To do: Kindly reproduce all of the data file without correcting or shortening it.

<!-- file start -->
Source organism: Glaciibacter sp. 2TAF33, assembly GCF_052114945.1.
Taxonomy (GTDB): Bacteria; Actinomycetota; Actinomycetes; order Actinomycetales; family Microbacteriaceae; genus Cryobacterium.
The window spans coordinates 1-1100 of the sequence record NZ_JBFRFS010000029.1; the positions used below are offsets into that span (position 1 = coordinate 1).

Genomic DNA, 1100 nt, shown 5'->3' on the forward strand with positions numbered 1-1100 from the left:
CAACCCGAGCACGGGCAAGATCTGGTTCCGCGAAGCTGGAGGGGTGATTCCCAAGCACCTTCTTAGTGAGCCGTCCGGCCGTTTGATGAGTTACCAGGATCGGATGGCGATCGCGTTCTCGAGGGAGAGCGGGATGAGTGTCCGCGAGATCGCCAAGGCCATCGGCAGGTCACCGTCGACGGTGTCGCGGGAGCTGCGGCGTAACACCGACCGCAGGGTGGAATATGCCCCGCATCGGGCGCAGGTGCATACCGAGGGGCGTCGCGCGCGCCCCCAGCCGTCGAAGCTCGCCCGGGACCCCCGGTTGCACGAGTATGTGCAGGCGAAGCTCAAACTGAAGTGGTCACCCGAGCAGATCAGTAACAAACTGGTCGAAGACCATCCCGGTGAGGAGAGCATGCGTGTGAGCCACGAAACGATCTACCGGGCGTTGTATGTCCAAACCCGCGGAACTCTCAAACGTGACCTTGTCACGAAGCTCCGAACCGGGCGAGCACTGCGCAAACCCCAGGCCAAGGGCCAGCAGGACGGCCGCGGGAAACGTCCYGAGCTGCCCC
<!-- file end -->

Source organism: Glaciibacter sp. 2TAF33, assembly GCF_052114945.1.
Taxonomy (GTDB): Bacteria; Actinomycetota; Actinomycetes; order Actinomycetales; family Microbacteriaceae; genus Cryobacterium.
The window spans coordinates 1-1100 of the sequence record NZ_JBFRFS010000029.1; the positions used below are offsets into that span (position 1 = coordinate 1).

Genomic DNA, 1100 nt, shown 5'->3' on the forward strand with positions numbered 1-1100 from the left:
CAACCCGAGCACGGGCAAGATCTGGTTCCGCGAAGCTGGAGGGGTGATTCCCAAGCACCTTCTTAGTGAGCCGTCCGGCCGTTTGATGAGTTACCAGGATCGGATGGCGATCGCGTTCTCGAGGGAGAGCGGGATGAGTGTCCGCGAGATCGCCAAGGCCATCGGCAGGTCACCGTCGACGGTGTCGCGGGAGCTGCGGCGTAACACCGACCGCAGGGTGGAATATGCCCCGCATCGGGCGCAGGTGCATACCGAGGGGCGTCGCGCGCGCCCCCAGCCGTCGAAGCTCGCCCGGGACCCCCGGTTGCACGAGTATGTGCAGGCGAAGCTCAAACTGAAGTGGTCACCCGAGCAGATCAGTAACAAACTGGTCGAAGACCATCCCGGTGAGGAGAGCATGCGTGTGAGCCACGAAACGATCTACCGGGCGTTGTATGTCCAAACCCGCGGAACTCTCAAACGTGACCTTGTCACGAAGCTCCGAACCGGGCGAGCACTGCGCAAACCCCAGGCCAAGGGCCAGCAGGACGGCCGCGGGAAACGTCCYGAGCTGCCCC